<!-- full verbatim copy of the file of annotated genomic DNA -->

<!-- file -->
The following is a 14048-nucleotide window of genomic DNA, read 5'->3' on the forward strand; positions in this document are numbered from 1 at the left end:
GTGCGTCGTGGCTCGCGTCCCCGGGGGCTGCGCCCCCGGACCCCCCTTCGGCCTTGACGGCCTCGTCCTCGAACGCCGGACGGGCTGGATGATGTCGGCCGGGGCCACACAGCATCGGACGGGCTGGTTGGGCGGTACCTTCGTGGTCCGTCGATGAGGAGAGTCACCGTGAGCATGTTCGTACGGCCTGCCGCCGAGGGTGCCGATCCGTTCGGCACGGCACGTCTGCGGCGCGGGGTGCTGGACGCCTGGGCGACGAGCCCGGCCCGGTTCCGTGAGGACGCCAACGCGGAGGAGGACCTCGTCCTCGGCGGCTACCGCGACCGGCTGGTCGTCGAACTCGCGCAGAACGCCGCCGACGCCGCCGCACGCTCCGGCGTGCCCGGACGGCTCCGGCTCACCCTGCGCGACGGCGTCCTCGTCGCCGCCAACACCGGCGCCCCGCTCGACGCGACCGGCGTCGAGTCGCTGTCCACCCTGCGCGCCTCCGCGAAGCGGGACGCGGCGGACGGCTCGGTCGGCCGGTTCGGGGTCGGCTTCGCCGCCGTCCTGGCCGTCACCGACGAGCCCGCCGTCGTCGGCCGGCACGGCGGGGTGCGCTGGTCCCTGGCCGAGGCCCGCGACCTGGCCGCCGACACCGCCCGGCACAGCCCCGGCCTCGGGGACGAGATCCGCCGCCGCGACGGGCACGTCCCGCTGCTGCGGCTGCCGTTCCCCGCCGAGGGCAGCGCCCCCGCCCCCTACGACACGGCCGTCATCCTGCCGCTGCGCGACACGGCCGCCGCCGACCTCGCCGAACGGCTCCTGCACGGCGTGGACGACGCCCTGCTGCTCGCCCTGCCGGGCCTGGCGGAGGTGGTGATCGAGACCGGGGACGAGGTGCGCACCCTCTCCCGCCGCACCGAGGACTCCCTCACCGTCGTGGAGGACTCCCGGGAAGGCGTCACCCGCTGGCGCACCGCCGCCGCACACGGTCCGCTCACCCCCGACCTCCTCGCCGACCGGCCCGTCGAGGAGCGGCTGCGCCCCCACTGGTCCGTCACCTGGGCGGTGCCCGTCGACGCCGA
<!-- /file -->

The following is a 14048-nucleotide window of genomic DNA, read 5'->3' on the forward strand; positions in this document are numbered from 1 at the left end:
GTGCGTCGTGGCTCGCGTCCCCGGGGGCTGCGCCCCCGGACCCCCCTTCGGCCTTGACGGCCTCGTCCTCGAACGCCGGACGGGCTGGATGATGTCGGCCGGGGCCACACAGCATCGGACGGGCTGGTTGGGCGGTACCTTCGTGGTCCGTCGATGAGGAGAGTCACCGTGAGCATGTTCGTACGGCCTGCCGCCGAGGGTGCCGATCCGTTCGGCACGGCACGTCTGCGGCGCGGGGTGCTGGACGCCTGGGCGACGAGCCCGGCCCGGTTCCGTGAGGACGCCAACGCGGAGGAGGACCTCGTCCTCGGCGGCTACCGCGACCGGCTGGTCGTCGAACTCGCGCAGAACGCCGCCGACGCCGCCGCACGCTCCGGCGTGCCCGGACGGCTCCGGCTCACCCTGCGCGACGGCGTCCTCGTCGCCGCCAACACCGGCGCCCCGCTCGACGCGACCGGCGTCGAGTCGCTGTCCACCCTGCGCGCCTCCGCGAAGCGGGACGCGGCGGACGGCTCGGTCGGCCGGTTCGGGGTCGGCTTCGCCGCCGTCCTGGCCGTCACCGACGAGCCCGCCGTCGTCGGCCGGCACGGCGGGGTGCGCTGGTCCCTGGCCGAGGCCCGCGACCTGGCCGCCGACACCGCCCGGCACAGCCCCGGCCTCGGGGACGAGATCCGCCGCCGCGACGGGCACGTCCCGCTGCTGCGGCTGCCGTTCCCCGCCGAGGGCAGCGCCCCCGCCCCCTACGACACGGCCGTCATCCTGCCGCTGCGCGACACGGCCGCCGCCGACCTCGCCGAACGGCTCCTGCACGGCGTGGACGACGCCCTGCTGCTCGCCCTGCCGGGCCTGGCGGAGGTGGTGATCGAGACCGGGGACGAGGTGCGCACCCTCTCCCGCCGCACCGAGGACTCCCTCACCGTCGTGGAGGACTCCCGGGAAGGCGTCACCCGCTGGCGCACCGCCGCCGCACACGGTCCGCTCACCCCCGACCTCCTCGCCGACCGGCCCGTCGAGGAGCGGCTGCGCCCCCACTGGTCCGTCACCTGGGCGGTGCCCGTCGACGCCGA